If you ask a casual wrestling fan what the most illustrious position or role a worker can have the majority will probably reply that it’s being the WWE Champion or the World Heavyweight Champion, TNA World Heavyweight Champion, those delusional enough will say the ROH Word Champion and if they viewed wrestling in its heyday but also suffer from a spot of Alzheimer’s, the NWA World Heavyweight Champion.
No matter who they are or how they reply, chances are they’ll be wrong, because the true highest ranking role a worker in the world of professional wrestling can have isn’t symbolized by a title (at least not all the time) or an official label, but instead by a term most hardcore or passionate fans refer to as “the top guy.”
There has always been a “top guy,” throughout the sixties and majority of the seventies Bruno Sammartino was enshrined as “the top guy,” before him some could argue Vince McMahon Sr promoted Ed “The Strangler” Lewis as such.
With Sammartino’s drawing ability fading and age beginning to catch up, an attempt was made to replace him with Bob Backlund, and despite early success the alteration failed.
Under a new “entertainment” based branding, with the use of Hulk Hogan‘s mainstream popularity Vince McMahon Jr would channel this into the creation of “Hulkamania,” the driving force behind World Wrestling Federation’s rise into the atmosphere, with Hogan leading the charge, but once you get to the top there is but only one place to go, which is down.
In the aftermath of the steroid scandal in 1994 and as revenue was at an all-time low, Vince McMahon needed someone new to bear the brunt of the storm, which brought forth the run of Bret “Hitman” Hart as the companies “top guy,” however some fans grew tired of Hart quickly, which brought forth Shawn Michaels who until 1997 along with Hart, guided the ship through tumultuous waters until the revolution of Austin 3:16 began and “The Texas Rattlesnake” assumed his position.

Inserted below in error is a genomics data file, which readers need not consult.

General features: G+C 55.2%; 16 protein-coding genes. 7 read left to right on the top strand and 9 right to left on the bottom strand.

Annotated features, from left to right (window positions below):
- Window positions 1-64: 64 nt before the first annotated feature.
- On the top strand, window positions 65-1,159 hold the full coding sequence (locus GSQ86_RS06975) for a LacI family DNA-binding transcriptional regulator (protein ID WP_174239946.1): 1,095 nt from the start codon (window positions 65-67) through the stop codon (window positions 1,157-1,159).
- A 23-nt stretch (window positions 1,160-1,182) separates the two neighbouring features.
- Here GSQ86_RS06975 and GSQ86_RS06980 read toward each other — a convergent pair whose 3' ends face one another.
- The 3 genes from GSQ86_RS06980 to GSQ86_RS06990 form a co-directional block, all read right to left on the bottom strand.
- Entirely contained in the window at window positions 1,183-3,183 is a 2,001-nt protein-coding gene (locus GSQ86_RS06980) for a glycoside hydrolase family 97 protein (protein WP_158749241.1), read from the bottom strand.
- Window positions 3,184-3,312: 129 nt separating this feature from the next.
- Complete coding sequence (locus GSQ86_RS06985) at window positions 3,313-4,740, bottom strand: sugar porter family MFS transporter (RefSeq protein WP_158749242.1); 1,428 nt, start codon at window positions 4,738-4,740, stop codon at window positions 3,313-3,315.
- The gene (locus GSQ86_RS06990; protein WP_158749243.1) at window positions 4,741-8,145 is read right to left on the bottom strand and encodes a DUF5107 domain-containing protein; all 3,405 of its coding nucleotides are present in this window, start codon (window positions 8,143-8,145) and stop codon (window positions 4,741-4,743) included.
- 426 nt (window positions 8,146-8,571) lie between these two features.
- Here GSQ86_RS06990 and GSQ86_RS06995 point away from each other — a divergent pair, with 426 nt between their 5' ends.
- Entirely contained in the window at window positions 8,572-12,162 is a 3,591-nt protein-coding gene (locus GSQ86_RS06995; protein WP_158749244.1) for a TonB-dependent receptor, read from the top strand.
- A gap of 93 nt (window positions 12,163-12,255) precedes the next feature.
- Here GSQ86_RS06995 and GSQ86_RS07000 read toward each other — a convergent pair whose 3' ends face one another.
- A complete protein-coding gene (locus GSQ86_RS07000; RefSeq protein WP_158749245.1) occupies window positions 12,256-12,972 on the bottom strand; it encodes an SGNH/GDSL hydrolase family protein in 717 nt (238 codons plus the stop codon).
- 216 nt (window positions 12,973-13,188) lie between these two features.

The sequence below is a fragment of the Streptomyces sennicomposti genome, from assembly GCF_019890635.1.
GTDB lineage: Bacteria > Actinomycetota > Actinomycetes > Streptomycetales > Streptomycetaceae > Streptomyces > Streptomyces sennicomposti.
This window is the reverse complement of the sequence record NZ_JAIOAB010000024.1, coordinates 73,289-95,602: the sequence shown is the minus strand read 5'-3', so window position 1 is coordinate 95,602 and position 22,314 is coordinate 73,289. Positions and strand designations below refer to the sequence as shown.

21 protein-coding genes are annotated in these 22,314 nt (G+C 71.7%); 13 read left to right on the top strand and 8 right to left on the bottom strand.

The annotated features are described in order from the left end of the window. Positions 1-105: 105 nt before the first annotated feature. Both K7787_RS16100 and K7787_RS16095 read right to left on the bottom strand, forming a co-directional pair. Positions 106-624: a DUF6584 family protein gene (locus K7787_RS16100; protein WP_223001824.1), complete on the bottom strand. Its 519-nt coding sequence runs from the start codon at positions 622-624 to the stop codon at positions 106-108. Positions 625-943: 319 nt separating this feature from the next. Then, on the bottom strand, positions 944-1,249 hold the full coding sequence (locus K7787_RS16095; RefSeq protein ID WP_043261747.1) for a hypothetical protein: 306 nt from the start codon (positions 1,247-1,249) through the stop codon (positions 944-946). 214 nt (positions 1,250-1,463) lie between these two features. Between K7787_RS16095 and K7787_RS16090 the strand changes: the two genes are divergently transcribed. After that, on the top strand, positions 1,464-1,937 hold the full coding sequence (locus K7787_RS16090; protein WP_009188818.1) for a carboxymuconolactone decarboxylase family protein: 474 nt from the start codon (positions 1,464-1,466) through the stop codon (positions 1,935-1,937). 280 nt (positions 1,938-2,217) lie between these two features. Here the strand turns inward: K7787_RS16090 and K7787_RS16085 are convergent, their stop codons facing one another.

Under Austin’s guidance, the company broke records, broke new ground, more merchandise was being sold, viewership in a then modern era was at an all-time high, fans were flocking from all over the world to watch Stone Cold Steve Austin humiliate and terrorize evil boss Mr. McMahon.
Other names such as The Rock made waves of their own, challenging Austin for his position, some even argue matching him as the company entered a new millennium.
As Steve Austin’s time grew limited due to several injuries and The Rock became part-time to feature in major motion Hollywood pictures, for the first time ever it appeared that a heel was both the focal point of the company on and off screen, as “The Game” Triple H broke through the glass ceiling many said he never would with Austin and The Rock in the picture.